AUNT JOHN SEZ: This is one of them there TRAUMAFESSIONS that first came over the transom as a NAME THAT TRAUMA! Here's the first dispatch from Reader Steve G.:
I've recently finished a course in cognitive psychology that focused on the ways memory fails and is distorted, all the while becoming more firmly entrenched. So I'm even less confident of this recollection than I was a year ago. But I have the advantage of repeated exposure, so I think I can report some details that are probably not way off.
This is a literary request, and I can even give you the name of the book. "Ghosts." Yes, this is kind of a needle-in-haystack sort of search. I don't know the author's name or the illustrator, but I promise you that this book is worth finding. It's non-fiction, a collection of "true" ghost stories aimed at kids about grade-school age. It contains several of the classics: Fifty Berkeley Square in London, the restless coffins in that tomb in Barbados, and maybe half a dozen more, told in a fairly lurid style that doesn't pulls its punches. And illustrated with…how shall I describe the illustrations? Black-and-white watercolor? A bit like the "Scary Stories" collections except more subdued.
Ah, except for one of the illustrations. And here's where we come to the money shot. In the chapter about Fifty Berkeley Square there was one depiction of a ghost that I can only compare to the screaming, insane specter that you would get if you were to torture to death Eck, the nightmare-inducing thing from the OUTER LIMITS episode "Behold Eck!" Yeah, that guy. But even worse, because he'd be dead… AND COMING TO EAT YOUR EYES!
Phew, nasty stuff. There was a copy of this book in my grade-school library and I would terrify myself by sneaking peeks at that picture during daylight. I owned a copy of the book in paperback for awhile but had to give it away because it was really freaking me out knowing it was on my bookshelf. So I quite well recall the cover art and it may be the best lead, seeing as how the book's title was so generic.
The cover's background was dominantly a deep blue, and the foreground featured the silhouette of a "haunted" mansion prominently. You knew it was haunted because within the borders of the mansion (which was limned with a thin yellow border) there was a stylized face (cackling mouth and eyes) repeated several times. Not cartoony, but looking more jolly than scary. The title "GHOSTS" was printed in a frazzled kind of font, but quite readable, top center.
Man, I wish I hadn't started thinking about that picture this late at night. I think I'll maybe stay up til it gets light, just in case.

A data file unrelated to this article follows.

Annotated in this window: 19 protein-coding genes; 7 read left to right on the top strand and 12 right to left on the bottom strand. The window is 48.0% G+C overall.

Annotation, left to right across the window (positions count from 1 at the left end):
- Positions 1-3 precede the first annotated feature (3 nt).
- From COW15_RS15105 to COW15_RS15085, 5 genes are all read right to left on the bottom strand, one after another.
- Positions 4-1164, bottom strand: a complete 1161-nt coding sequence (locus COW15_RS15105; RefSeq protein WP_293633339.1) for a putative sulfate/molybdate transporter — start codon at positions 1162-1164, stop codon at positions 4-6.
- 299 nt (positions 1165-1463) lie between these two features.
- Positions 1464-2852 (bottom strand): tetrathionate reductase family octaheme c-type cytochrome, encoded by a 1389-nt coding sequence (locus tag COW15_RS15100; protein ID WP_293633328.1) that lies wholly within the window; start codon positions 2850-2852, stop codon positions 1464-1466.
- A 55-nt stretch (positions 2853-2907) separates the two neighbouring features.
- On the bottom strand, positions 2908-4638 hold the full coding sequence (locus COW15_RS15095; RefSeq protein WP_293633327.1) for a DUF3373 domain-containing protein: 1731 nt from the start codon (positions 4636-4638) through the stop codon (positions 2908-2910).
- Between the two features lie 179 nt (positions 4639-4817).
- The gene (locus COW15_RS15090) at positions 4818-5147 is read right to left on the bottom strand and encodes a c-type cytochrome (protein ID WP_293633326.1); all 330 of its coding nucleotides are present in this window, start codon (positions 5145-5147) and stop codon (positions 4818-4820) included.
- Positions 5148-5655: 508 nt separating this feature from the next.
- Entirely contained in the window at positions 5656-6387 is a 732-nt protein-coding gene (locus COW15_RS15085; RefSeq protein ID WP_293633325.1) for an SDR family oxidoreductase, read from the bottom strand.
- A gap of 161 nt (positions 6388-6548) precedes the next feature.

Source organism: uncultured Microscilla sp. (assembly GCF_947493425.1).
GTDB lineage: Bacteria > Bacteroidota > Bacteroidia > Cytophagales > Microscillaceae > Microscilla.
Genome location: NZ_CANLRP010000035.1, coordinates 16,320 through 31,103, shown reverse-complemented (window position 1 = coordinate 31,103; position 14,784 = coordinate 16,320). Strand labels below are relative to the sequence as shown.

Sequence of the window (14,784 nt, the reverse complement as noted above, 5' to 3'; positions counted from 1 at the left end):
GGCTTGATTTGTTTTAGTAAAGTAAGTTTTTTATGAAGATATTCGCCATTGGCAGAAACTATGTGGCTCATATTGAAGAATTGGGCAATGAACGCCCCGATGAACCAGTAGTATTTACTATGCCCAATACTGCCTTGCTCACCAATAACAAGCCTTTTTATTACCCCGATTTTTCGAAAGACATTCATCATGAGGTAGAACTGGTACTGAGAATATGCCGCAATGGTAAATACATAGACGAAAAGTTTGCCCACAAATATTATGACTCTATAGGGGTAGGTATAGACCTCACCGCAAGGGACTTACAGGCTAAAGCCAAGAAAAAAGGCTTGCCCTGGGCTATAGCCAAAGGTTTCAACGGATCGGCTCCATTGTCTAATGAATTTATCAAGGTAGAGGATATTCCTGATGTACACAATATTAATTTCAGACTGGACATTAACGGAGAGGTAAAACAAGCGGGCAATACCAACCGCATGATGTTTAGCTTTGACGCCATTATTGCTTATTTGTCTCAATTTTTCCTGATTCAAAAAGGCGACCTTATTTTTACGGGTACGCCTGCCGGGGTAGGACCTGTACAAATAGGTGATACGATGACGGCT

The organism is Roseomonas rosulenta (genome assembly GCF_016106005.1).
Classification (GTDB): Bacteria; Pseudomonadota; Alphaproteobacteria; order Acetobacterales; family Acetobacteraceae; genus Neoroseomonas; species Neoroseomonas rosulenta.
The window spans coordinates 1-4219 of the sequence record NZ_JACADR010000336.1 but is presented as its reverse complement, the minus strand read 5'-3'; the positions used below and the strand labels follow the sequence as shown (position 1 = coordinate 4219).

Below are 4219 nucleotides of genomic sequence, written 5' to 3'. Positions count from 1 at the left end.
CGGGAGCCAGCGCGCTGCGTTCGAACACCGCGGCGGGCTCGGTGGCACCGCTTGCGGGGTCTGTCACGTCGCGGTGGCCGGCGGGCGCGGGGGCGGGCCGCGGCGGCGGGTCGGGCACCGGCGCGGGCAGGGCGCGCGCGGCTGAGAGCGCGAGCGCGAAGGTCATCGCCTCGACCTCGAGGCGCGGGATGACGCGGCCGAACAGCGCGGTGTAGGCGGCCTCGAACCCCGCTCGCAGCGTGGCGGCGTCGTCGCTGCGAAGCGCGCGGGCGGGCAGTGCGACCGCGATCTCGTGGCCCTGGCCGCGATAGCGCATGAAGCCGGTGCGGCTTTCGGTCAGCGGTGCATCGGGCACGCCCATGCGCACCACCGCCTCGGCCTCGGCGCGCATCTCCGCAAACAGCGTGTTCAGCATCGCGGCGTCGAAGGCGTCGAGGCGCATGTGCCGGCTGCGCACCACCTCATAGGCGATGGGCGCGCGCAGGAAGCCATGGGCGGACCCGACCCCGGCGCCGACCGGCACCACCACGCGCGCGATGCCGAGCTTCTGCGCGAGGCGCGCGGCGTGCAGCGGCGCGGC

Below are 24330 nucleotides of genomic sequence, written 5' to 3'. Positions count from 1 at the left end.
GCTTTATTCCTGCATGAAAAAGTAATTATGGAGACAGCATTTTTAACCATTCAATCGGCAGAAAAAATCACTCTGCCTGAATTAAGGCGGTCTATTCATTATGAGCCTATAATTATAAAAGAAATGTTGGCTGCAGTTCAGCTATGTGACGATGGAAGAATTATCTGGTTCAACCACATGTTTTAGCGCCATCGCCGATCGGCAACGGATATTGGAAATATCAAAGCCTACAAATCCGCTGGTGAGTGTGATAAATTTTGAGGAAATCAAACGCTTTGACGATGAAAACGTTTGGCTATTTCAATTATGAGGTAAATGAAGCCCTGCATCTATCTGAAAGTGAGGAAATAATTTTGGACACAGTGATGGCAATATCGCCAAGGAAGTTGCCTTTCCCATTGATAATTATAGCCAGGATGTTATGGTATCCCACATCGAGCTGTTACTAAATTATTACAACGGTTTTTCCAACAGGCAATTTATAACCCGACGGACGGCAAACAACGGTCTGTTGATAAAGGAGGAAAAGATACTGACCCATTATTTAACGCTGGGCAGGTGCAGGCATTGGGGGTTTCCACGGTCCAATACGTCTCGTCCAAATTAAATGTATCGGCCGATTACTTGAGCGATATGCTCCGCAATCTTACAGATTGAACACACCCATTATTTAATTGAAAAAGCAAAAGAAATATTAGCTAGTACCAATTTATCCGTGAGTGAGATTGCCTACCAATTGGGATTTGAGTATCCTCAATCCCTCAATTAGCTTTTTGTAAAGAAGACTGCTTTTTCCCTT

AUNT JOHN SEZ: Upon reading this, my mind went directly to prolific, elementary-school-oriented paranormal writer DANIEL COHEN, and I asked Steve if he was thinking of either this or even this. Steve responded right quick with this:
Seemed like a plausible candidate until I checked the publication date, 1992. I should have mentioned the time frame, of course. It would have to have been published at least as early as 1980 to have been available in my grade-school library.
I did some further Googling using the keywords "restless coffins." I recall that the chapter about the Barbados caskets was presented in a rather matter-of-fact style, and used that odd phrase or something similar. Evidently that's the "canonical" name for the events. That led to this card catalog entry.
Those chapter names sound familiar, and Amazon says it was illustrated and published in the right era. Might be it, but I can't find a cover scan, even among the finished auctions on eBay, which is usually a good hunting ground. A used version is pretty cheap, so I'll take a chance.
Thanks for the leads. If this turns out to be the one, I'll send a scan of the nightmarish Berkeley Square illustration. The names "ghosts simon gammell" show up in plenty of library databases even today, so it wouldn't surprise me if new generations are being traumatized still by this modest-looking book. Hooray!
AUNT JOHN SEZ: The same day Steve sent that, I set out to get my grubby paws on a copy of GHOSTS by SEYMOUR STEIN. While I was waiting for it to arrive via inner-library loan, Steve shot us this message:
It turns out that this was indeed the culprit. The copy I bought was a library edition, and guess what page it happens to fall open to?
Looks like I wasn't the only kid compulsively returning to that godawful picture.
I had forgotten that several of the other illustrations were quite upsetting in their own right, such as the baby-faced coffin that appears in the chapter about Barbados. I probably could have saved myself a lot of work if I had realized that GAMMELL is also the illustrator of the SCARY STORIES books, hardly coincidentally.
It's even mentioned on his CLN profile.
Now, time to track down that novel about cemeteries and alphabet rhymes….
AUNT JOHN SEZ: When I finally got a copy of this book in the mail, I had an intense flashback of wearing Toughskins and obsessively borrowing this title from my grade-school library.
I feel you Steve, seriously, and here are the scans to prove it: